[0028] FIG. 4 illustrates an example edge shield 406 incorporating a shield lid 428 to be attached to shield walls 416, 418. A substrate 404 may be any insulating or dielectric substrate with a network of conductive paths and other conductive areas (e.g., plated edge surface 402) thereon. The plated edge surface 402 and other conductive paths and areas may be of similar or dissimilar metallic materials. A variety of electronic components (e.g., electronic components 408, 410, 412) are soldered to the network of conductive paths on the substrate 404 to create a functional electrical network.

[0029] The shield wall sections 416, 418 are placed in a manner that forms a continuous conductive loop (not shown, see e.g., continuous conductive loop 322 of FIG. 3) in combination with the plated edge surface 402 about a perimeter of the edge shield 406 and are attached to the substrate 404. The shield wall sections 416, 418 also are arranged around the electronic components 408, 410, 412 to shield the electronic components 408, 410, 412 from external electronic fields, or to shield external electronic components (not shown) from electronic fields generated by the electronic components 408, 410, 412. In other words, the continuous conductive loop encompasses and may shield the components 408, 410, 412 contained therein.

[0030] In some implementations, internal shield wall 430 shields one or more electronic components within the edge shield 406 from another one or more electronic components within the edge shield 406. Here, electronic components 408, 410 are shielded from electronic component 412, or vice versa. The internal shield wall 430 in combination with the shield wall sections 416, 418 forms two conductive sub-loops. A first sub-loop travels through the plated edge surface 402, upward and through the shield wall section 416, downward and through another plated edge surface opposite the plated edge surface 402 (not shown), upward and through the internal shield wall 430, and returning downward to the plated edge surface 402. A second sub-loop travels through the plated edge surface 402, upward and through the shield wall section 418, downward and through another plated edge surface opposite the plated edge surface 402 (not shown), upward and through the internal shield wall 430, and returning downward to the plated edge surface 402.

[0031] In various implementations, the internal shield wall 430 utilizes the same or a different pick structure (not shown, see e.g., pick structure 220, 320 of FIGS. 2 and 3) than that utilized by the shield wall sections 416, 418. The internal shield wall 430 may also be soldered, welded, adhered, or mechanically attached to the substrate 404. In other implementations, the internal shield wall 430 is omitted.

[0032] The shield lid 428 is placed onto the substrate 404 and attached to the substrate 404 and the shield wall sections 416, 418, as illustrated by arrows 426. Portions of the shield lid 428 placed adjacent the shield wall sections 416, 418 are soldered, welded, adhered, or mechanically attached to the shield wall sections 416, 418. Portions of the shield lid 428 placed adjacent the internal shield wall 430 may be soldered, welded, adhered, or mechanically attached to the internal shield wall 430, and/or held in compressive contact with the internal shield wall 430 via one or more mechanical springs (see e.g., spring 411). Portions of the shield lid 428 placed adjacent the plated edge surface 402 have an area of increased depth 436 and are mechanically attached to the plated edge surface 402 and secured via one or more attachment features (e.g., dimples, snaps, clasps, clips, buttons, and spring fingers). In combination with the substrate 404, the edge shield 406 encompasses or envelops the electronic components 408, 410, 412.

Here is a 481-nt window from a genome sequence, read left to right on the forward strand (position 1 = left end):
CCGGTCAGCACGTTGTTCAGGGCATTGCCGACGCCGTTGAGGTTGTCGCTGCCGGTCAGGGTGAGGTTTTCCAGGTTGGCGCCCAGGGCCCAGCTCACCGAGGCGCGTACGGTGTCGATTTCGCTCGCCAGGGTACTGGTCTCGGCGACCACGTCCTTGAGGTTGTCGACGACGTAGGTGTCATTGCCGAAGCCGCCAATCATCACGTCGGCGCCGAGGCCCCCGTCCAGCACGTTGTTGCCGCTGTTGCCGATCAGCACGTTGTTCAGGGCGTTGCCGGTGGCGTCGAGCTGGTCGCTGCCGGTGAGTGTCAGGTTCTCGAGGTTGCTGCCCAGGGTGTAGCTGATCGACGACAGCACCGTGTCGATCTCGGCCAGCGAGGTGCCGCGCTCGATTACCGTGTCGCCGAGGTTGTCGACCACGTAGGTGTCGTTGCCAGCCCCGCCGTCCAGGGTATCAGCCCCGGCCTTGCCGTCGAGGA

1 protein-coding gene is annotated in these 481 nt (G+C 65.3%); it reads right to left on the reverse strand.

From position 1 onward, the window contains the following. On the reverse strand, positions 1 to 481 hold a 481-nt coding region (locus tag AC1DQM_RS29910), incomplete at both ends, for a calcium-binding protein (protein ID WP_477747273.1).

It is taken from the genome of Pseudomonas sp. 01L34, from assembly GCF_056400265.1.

[0033] The attachment features may perform one or both of two functions. The first function is to hold the shield lid 428 securely in place on the substrate 404 once the shield lid 428 is attached to the substrate 404. For example, clips (e.g., clip 432) snap over a bottom surface of the substrate 404 to hold the shield lid 428 in place on the substrate 404. In some implementations, the attachment features must be sufficient to hold the shield lid 428 securely in place even when a computing device incorporating the shield lid 428 is subjected to a drop or impact. The second function is to aid a conductive or electrical connection between the shield lid 428 and the substrate 404 via the plated edge surface 402. For example, protruding dimples (e.g., dimple 434) press into the plated edge surface 402 and may form or engage with preexisting matching recessed dimples (not shown, see e.g., dimple 535 of FIG. 5) in the plated edge surface 402 to enhance conductive contact between the shield lid 428 and the plated edge surface 402. Further, in various implementations, the shield lid 428 is slip-fit, interference fit, or press-fit onto the shield wall sections 416, 418 and the substrate 404.